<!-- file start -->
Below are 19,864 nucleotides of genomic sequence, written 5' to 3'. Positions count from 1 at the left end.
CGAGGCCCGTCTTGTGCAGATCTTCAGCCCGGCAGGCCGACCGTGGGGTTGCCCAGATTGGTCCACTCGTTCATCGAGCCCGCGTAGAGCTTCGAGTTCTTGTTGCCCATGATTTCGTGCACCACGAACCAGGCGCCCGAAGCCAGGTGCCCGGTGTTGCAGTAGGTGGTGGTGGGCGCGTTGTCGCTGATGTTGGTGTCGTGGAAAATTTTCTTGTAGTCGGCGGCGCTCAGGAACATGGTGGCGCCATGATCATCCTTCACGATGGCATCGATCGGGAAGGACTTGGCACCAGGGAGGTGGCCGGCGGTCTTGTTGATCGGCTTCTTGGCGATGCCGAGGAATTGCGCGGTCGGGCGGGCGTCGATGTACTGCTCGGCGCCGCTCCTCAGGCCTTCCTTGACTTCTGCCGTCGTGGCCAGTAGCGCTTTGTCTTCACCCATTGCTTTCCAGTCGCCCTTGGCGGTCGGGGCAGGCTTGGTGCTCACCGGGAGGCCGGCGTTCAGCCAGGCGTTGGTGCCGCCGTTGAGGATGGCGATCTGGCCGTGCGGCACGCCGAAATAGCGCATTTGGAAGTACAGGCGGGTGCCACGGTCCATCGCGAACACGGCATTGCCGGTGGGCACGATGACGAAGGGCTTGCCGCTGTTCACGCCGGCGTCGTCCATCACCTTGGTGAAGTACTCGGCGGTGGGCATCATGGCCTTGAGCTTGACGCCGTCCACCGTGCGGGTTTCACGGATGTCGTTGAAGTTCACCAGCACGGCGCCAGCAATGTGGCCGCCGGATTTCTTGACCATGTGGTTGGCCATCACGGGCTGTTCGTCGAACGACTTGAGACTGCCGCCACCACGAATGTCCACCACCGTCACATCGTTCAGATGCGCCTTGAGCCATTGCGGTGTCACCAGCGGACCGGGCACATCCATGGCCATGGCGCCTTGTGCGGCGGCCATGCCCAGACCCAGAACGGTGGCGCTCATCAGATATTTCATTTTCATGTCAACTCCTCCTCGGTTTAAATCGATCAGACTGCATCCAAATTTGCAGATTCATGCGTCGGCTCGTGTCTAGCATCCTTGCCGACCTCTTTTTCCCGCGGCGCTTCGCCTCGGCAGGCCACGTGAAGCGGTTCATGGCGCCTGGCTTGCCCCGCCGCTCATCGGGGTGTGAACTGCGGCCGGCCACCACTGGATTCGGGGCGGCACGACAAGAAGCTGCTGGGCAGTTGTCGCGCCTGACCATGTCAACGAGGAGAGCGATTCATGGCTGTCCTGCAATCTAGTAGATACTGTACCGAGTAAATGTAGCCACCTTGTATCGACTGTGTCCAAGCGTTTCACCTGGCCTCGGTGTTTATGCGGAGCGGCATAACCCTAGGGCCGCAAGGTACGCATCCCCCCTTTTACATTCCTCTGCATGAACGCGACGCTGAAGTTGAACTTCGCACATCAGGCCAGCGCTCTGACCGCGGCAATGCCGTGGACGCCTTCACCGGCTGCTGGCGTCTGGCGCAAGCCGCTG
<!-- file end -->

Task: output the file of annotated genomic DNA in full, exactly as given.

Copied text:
Below are 19,864 nucleotides of genomic sequence, written 5' to 3'. Positions count from 1 at the left end.
CGAGGCCCGTCTTGTGCAGATCTTCAGCCCGGCAGGCCGACCGTGGGGTTGCCCAGATTGGTCCACTCGTTCATCGAGCCCGCGTAGAGCTTCGAGTTCTTGTTGCCCATGATTTCGTGCACCACGAACCAGGCGCCCGAAGCCAGGTGCCCGGTGTTGCAGTAGGTGGTGGTGGGCGCGTTGTCGCTGATGTTGGTGTCGTGGAAAATTTTCTTGTAGTCGGCGGCGCTCAGGAACATGGTGGCGCCATGATCATCCTTCACGATGGCATCGATCGGGAAGGACTTGGCACCAGGGAGGTGGCCGGCGGTCTTGTTGATCGGCTTCTTGGCGATGCCGAGGAATTGCGCGGTCGGGCGGGCGTCGATGTACTGCTCGGCGCCGCTCCTCAGGCCTTCCTTGACTTCTGCCGTCGTGGCCAGTAGCGCTTTGTCTTCACCCATTGCTTTCCAGTCGCCCTTGGCGGTCGGGGCAGGCTTGGTGCTCACCGGGAGGCCGGCGTTCAGCCAGGCGTTGGTGCCGCCGTTGAGGATGGCGATCTGGCCGTGCGGCACGCCGAAATAGCGCATTTGGAAGTACAGGCGGGTGCCACGGTCCATCGCGAACACGGCATTGCCGGTGGGCACGATGACGAAGGGCTTGCCGCTGTTCACGCCGGCGTCGTCCATCACCTTGGTGAAGTACTCGGCGGTGGGCATCATGGCCTTGAGCTTGACGCCGTCCACCGTGCGGGTTTCACGGATGTCGTTGAAGTTCACCAGCACGGCGCCAGCAATGTGGCCGCCGGATTTCTTGACCATGTGGTTGGCCATCACGGGCTGTTCGTCGAACGACTTGAGACTGCCGCCACCACGAATGTCCACCACCGTCACATCGTTCAGATGCGCCTTGAGCCATTGCGGTGTCACCAGCGGACCGGGCACATCCATGGCCATGGCGCCTTGTGCGGCGGCCATGCCCAGACCCAGAACGGTGGCGCTCATCAGATATTTCATTTTCATGTCAACTCCTCCTCGGTTTAAATCGATCAGACTGCATCCAAATTTGCAGATTCATGCGTCGGCTCGTGTCTAGCATCCTTGCCGACCTCTTTTTCCCGCGGCGCTTCGCCTCGGCAGGCCACGTGAAGCGGTTCATGGCGCCTGGCTTGCCCCGCCGCTCATCGGGGTGTGAACTGCGGCCGGCCACCACTGGATTCGGGGCGGCACGACAAGAAGCTGCTGGGCAGTTGTCGCGCCTGACCATGTCAACGAGGAGAGCGATTCATGGCTGTCCTGCAATCTAGTAGATACTGTACCGAGTAAATGTAGCCACCTTGTATCGACTGTGTCCAAGCGTTTCACCTGGCCTCGGTGTTTATGCGGAGCGGCATAACCCTAGGGCCGCAAGGTACGCATCCCCCCTTTTACATTCCTCTGCATGAACGCGACGCTGAAGTTGAACTTCGCACATCAGGCCAGCGCTCTGACCGCGGCAATGCCGTGGACGCCTTCACCGGCTGCTGGCGTCTGGCGCAAGCCGCTG